American Catholics had a special investment in this conflict. Church encyclicals had long condemned specific propositions of Communism; even so, the political status of American Catholics remained in some quarters an open question. Blanshard’s screed against American Catholicism was a bestseller in 1949 and 1950, as well as a Book of the Month Club selection. When the Yale Law School sponsored a public debate between Blanshard and Hartnett in early 1950, the question posed was: “Is the Catholic Church fundamentally hostile to American democracy?” For a group still being asked to prove its trustworthiness, anti-Communism was a means of signaling loyalty. For many Catholics, McCarthy’s relentless pursuit of traitors over the next four years expressed the passion of their commitment to the United States.
Unstoppable Force, Immovable Object
At the inception of McCarthy’s hunt for Communist subversives, America was open to both sides of the question. “The Senator from Wisconsin has tried to prove too much,” the editors wrote on April 22, 1950. “But if he can produce well-informed witnesses to prove something, we contend, against much of the public press, that he should have his innings.” A month later, in “Is the Red Peril a Distraction?” they argued that finding fault in others was not sufficient action for Catholics; one needed to participate in something positive. Furthermore, they stated, “we ought to be very careful…not to identify ourselves too closely with anti-Communists like Senator McCarthy, who has never identified himself closely with the Catholic social movement.”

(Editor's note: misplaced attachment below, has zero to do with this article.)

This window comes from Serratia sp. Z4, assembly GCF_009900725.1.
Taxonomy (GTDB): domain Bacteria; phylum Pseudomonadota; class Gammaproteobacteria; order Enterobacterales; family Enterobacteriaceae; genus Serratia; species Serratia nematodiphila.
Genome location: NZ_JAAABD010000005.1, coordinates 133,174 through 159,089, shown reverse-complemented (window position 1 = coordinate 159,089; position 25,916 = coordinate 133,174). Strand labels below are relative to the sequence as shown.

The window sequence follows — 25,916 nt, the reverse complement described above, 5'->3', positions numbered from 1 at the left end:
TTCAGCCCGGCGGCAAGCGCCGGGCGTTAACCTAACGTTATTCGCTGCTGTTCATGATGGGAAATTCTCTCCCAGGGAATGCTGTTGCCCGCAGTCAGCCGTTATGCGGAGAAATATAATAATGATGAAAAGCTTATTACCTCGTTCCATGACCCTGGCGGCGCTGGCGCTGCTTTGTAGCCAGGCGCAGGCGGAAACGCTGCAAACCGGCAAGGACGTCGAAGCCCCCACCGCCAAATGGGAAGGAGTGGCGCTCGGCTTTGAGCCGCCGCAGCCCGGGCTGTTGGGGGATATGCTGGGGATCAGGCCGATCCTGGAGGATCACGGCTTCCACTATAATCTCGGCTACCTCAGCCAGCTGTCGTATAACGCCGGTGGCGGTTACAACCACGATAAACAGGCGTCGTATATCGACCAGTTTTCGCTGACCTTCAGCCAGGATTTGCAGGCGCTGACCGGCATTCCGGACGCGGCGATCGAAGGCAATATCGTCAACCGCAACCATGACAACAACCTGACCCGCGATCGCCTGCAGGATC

Over the next two years, the magazine published many articles about the domestic and international challenges of communism. About McCarthy himself it remained open, attacking Time for turning a biographical piece about him into a hatchet job, and criticizing the Democrats for downplaying the very sort of serious breach in security from the State Department that concerned McCarthy. It also noted with concern “hatemongers in the guise of anti-Communists” and criticized McCarthy for his “boorish manners.”
Then, in late 1952, McCarthy publicly referred to Adlai Stevenson, the Democratic presidential candidate, as “Alger, I mean, Adlai, Stevenson,” and said that the Communist Daily Worker had just endorsed Stevenson’s candidacy. Hartnett espoused many of the ideals of the Democratic Party; in fact, some critics had accused him of being in President Harry S. Truman’s pocket. Hartnett found that The Worker had made no such endorsement. So he took McCarthy on, calling the insinuation a “cheap stunt” that exemplified “what are euphemistically called McCarthy’s ‘methods’.”